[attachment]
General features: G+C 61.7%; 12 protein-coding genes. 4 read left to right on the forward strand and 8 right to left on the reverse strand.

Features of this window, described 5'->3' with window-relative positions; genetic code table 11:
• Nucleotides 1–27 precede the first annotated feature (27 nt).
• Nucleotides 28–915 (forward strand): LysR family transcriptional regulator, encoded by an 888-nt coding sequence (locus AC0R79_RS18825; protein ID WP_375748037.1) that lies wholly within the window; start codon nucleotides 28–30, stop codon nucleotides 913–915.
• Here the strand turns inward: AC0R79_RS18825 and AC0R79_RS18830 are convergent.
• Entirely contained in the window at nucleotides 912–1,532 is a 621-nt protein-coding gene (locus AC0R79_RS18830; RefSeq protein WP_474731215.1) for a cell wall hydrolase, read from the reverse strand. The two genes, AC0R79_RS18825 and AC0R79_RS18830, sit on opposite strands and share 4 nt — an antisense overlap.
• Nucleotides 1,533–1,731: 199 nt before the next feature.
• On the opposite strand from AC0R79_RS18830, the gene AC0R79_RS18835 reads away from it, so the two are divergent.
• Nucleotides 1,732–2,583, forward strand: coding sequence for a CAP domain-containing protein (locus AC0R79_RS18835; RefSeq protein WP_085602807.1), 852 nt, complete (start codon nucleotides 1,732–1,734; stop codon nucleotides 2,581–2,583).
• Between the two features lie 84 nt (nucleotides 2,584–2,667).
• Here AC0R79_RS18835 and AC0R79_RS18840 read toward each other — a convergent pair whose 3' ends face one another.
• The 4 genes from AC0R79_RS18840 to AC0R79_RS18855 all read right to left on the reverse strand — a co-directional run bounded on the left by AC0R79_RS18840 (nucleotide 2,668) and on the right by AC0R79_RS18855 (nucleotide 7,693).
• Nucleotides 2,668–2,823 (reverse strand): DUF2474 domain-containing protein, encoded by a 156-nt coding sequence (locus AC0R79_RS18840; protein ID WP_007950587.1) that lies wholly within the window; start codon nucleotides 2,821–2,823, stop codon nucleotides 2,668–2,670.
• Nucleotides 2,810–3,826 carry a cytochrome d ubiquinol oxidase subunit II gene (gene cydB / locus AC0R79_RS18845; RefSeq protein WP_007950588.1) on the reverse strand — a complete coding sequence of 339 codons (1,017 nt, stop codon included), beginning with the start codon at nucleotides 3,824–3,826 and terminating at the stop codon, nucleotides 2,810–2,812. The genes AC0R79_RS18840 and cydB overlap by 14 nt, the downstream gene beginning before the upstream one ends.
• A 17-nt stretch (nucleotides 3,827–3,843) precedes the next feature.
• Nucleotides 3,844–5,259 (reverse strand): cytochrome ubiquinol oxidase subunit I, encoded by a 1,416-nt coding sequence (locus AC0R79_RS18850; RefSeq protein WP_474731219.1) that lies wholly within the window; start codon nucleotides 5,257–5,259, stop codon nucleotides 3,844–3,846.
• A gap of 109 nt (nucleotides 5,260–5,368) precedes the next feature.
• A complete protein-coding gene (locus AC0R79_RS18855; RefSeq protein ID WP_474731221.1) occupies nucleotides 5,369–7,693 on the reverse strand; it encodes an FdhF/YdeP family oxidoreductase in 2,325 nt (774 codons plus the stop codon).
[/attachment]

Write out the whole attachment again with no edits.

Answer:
General features: G+C 61.7%; 12 protein-coding genes. 4 read left to right on the forward strand and 8 right to left on the reverse strand.

Features of this window, described 5'->3' with window-relative positions; genetic code table 11:
• Nucleotides 1–27 precede the first annotated feature (27 nt).
• Nucleotides 28–915 (forward strand): LysR family transcriptional regulator, encoded by an 888-nt coding sequence (locus AC0R79_RS18825; protein ID WP_375748037.1) that lies wholly within the window; start codon nucleotides 28–30, stop codon nucleotides 913–915.
• Here the strand turns inward: AC0R79_RS18825 and AC0R79_RS18830 are convergent.
• Entirely contained in the window at nucleotides 912–1,532 is a 621-nt protein-coding gene (locus AC0R79_RS18830; RefSeq protein WP_474731215.1) for a cell wall hydrolase, read from the reverse strand. The two genes, AC0R79_RS18825 and AC0R79_RS18830, sit on opposite strands and share 4 nt — an antisense overlap.
• Nucleotides 1,533–1,731: 199 nt before the next feature.
• On the opposite strand from AC0R79_RS18830, the gene AC0R79_RS18835 reads away from it, so the two are divergent.
• Nucleotides 1,732–2,583, forward strand: coding sequence for a CAP domain-containing protein (locus AC0R79_RS18835; RefSeq protein WP_085602807.1), 852 nt, complete (start codon nucleotides 1,732–1,734; stop codon nucleotides 2,581–2,583).
• Between the two features lie 84 nt (nucleotides 2,584–2,667).
• Here AC0R79_RS18835 and AC0R79_RS18840 read toward each other — a convergent pair whose 3' ends face one another.
• The 4 genes from AC0R79_RS18840 to AC0R79_RS18855 all read right to left on the reverse strand — a co-directional run bounded on the left by AC0R79_RS18840 (nucleotide 2,668) and on the right by AC0R79_RS18855 (nucleotide 7,693).
• Nucleotides 2,668–2,823 (reverse strand): DUF2474 domain-containing protein, encoded by a 156-nt coding sequence (locus AC0R79_RS18840; protein ID WP_007950587.1) that lies wholly within the window; start codon nucleotides 2,821–2,823, stop codon nucleotides 2,668–2,670.
• Nucleotides 2,810–3,826 carry a cytochrome d ubiquinol oxidase subunit II gene (gene cydB / locus AC0R79_RS18845; RefSeq protein WP_007950588.1) on the reverse strand — a complete coding sequence of 339 codons (1,017 nt, stop codon included), beginning with the start codon at nucleotides 3,824–3,826 and terminating at the stop codon, nucleotides 2,810–2,812. The genes AC0R79_RS18840 and cydB overlap by 14 nt, the downstream gene beginning before the upstream one ends.
• A 17-nt stretch (nucleotides 3,827–3,843) precedes the next feature.
• Nucleotides 3,844–5,259 (reverse strand): cytochrome ubiquinol oxidase subunit I, encoded by a 1,416-nt coding sequence (locus AC0R79_RS18850; RefSeq protein WP_474731219.1) that lies wholly within the window; start codon nucleotides 5,257–5,259, stop codon nucleotides 3,844–3,846.
• A gap of 109 nt (nucleotides 5,260–5,368) precedes the next feature.
• A complete protein-coding gene (locus AC0R79_RS18855; RefSeq protein ID WP_474731221.1) occupies nucleotides 5,369–7,693 on the reverse strand; it encodes an FdhF/YdeP family oxidoreductase in 2,325 nt (774 codons plus the stop codon).